Court: Delhi Income-tax Appellate Tribunal
Citation: Tech nip Italy Spa Vs. ACIT (2010-T11-133-ITAT-DEL-INTL)
Brief: It was held that the offshore supply of equipment, even on a CIF basis, under a composite contract is not taxable in India.
The assessee, a company incorporated in Italy, was awarded a turnkey contract by Indian Oil Corporation Ltd. (“IOCL”) for the designing, construction and commissioning of a Hydro- treater and Hydrogen facility at IOCL’s Guwahati Refinery. For execution of the above services, the assessee established a Project Office (“PO”) in India. Since the PO constituted a Permanent Establishment (“PE”) of the assessee in India, income was computed on a net income basis. While computing its income, revenue arising from onshore services, onshore supply and offshore services were offered by the assessee to tax in India. However, the assessee did not consider the revenue earned from offshore supply of equipment to be chargeable to tax in India.
As regards offshore supply of equipment, the Assessing Officer (“AO”) observed that supplies made by the head office of the assessee form an integral part of a turnkey contract, which was integrated into the business operations carried by the assessee’s PE in India. The AO further held that since the delivery of equipment was on a CIF basis, the title and custody of equipment was not passed on dispatch, but on successful installation. As such, the AO held that income from such offshore supply was taxable in India by placing reliance on the decision of the Authority for Advance Rulings (“AAR”) in the case of Ishikawajima-Harima Heavy Industries Ltd. v. DIT  271 ITR 193 (AAR).
On first appeal, the Commissioner of Income Tax (Appeals) (“CIT(A)”) observed that the entire work was carried out under a single contract. Further, since there was nothing mentioned in the agreement that the title of equipment would pass outside India, the CIT(A) upheld the order of the AO.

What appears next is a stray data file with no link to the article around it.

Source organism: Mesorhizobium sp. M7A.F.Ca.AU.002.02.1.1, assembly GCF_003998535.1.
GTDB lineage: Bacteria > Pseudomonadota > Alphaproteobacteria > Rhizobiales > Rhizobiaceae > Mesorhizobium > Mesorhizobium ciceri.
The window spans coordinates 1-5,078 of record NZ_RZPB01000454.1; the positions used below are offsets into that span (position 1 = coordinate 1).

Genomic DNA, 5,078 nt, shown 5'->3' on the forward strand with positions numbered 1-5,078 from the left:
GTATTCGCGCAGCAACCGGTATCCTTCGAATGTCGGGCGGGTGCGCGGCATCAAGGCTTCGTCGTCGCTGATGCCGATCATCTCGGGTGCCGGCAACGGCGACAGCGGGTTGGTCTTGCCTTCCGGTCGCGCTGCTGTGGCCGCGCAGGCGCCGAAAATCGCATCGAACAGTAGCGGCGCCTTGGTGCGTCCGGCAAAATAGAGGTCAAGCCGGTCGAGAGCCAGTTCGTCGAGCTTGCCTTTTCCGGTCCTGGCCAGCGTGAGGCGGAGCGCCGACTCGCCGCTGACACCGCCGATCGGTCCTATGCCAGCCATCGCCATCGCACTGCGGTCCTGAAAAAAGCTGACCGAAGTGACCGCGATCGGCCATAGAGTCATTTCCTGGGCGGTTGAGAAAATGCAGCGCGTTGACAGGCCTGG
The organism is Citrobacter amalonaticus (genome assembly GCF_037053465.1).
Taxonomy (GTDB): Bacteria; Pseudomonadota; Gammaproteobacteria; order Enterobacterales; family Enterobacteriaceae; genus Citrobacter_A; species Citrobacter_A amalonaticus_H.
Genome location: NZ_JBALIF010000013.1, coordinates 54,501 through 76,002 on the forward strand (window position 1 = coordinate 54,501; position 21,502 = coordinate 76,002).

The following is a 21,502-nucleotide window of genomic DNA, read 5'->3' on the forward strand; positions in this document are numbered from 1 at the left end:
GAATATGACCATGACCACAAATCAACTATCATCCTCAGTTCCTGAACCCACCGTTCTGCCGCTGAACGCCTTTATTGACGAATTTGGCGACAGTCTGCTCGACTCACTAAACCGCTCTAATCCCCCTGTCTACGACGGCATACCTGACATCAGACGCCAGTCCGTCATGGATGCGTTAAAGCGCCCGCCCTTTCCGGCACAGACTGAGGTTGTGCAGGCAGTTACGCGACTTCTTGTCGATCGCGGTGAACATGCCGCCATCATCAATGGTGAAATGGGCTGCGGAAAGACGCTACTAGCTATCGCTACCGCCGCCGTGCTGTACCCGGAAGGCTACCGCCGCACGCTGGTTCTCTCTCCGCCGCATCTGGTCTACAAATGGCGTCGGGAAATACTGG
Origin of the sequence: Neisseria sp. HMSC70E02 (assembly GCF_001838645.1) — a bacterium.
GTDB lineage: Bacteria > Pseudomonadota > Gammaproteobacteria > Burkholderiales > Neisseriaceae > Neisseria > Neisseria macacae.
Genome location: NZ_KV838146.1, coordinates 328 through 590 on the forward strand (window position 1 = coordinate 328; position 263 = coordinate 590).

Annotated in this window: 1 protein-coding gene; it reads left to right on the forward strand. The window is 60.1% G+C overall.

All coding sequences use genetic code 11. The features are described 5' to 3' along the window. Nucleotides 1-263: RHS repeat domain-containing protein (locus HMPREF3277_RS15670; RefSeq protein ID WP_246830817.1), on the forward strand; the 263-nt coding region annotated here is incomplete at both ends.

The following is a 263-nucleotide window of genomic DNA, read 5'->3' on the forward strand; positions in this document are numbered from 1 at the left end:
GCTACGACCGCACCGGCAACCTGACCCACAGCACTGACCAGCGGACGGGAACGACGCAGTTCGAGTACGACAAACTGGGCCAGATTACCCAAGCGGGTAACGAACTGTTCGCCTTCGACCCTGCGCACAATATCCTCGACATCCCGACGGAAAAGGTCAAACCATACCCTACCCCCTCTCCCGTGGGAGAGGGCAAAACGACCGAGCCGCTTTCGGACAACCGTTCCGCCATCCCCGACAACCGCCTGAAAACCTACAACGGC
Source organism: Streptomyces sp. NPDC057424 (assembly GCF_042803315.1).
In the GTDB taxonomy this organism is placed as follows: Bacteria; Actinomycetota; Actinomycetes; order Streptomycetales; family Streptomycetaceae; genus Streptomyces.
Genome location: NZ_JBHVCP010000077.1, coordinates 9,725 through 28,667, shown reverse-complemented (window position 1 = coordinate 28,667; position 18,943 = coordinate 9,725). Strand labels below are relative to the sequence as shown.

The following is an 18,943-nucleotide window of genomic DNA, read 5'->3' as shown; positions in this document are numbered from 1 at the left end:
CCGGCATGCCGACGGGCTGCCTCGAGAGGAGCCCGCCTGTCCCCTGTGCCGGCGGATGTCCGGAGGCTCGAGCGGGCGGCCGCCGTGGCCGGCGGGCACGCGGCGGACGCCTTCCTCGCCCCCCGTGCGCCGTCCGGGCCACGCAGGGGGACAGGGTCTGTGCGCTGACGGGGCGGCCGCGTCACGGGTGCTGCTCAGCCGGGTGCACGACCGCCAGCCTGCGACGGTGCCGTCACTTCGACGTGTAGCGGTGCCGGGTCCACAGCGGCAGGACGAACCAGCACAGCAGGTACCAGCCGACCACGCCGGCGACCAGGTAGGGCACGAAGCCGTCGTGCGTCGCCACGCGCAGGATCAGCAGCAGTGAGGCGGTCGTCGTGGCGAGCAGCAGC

On further appeal, the Delhi Tribunal remanded the matter back to the CIT(A) to decide it afresh in light of the decision of the Supreme Court in Ishikawajima- Harima Heavy Industries Ltd. Vs. DIT  288 ITR 408 (SC)and the decision of the Madras High Court in M/s. Ansaldo Energia Spa v. ITAT  222 CTR 55 (Mad), since these decisions were not available before the CIT(A) at the time of passing the order.Online GST Certification Course by TaxGuru & MSME- Click here to Join
In the second round of appeal, the CIT(A) observed that in the case of Ansaldo Energia Spa (above), the Madras High Court has held that if a contract is composite, inspite of the apparent demarcation into separate parts, the mere fact that for offshore supply the title passed outside India alone will not decide taxability.
The CIT(A) thus applied the decision in the case of Ansaldo Energia Spa (above) and held that revenue arising from offshore supply of equipment to IOCL was taxable in India since the agreement with IOCL was a composite turnkey contract and delivery of the equipment was on a CIF Job site basis, where title of the goods passed on delivery of equipment in India.
Aggrieved, the assessee filed an appeal before the Delhi Tribunal.
Whether income from offshore supply of equipment on a CIF basis under a composite contract is taxable in India?
The assessee contended that:
The revenue contended that:
The Tribunal held that:
Conclusion:-The Tribunal has applied the decision in the case of Ishikawajima- Harima Heavy Industries Ltd. to hold that revenue from offshore supply of equipment forming part of a composite contract shall not be taxable in India. The Tribunal reiterated the principle of the doctrine of territorial nexus and held that delivery, even on a CIF basis, under a composite contract cannot make the income from offshore supply taxable in India.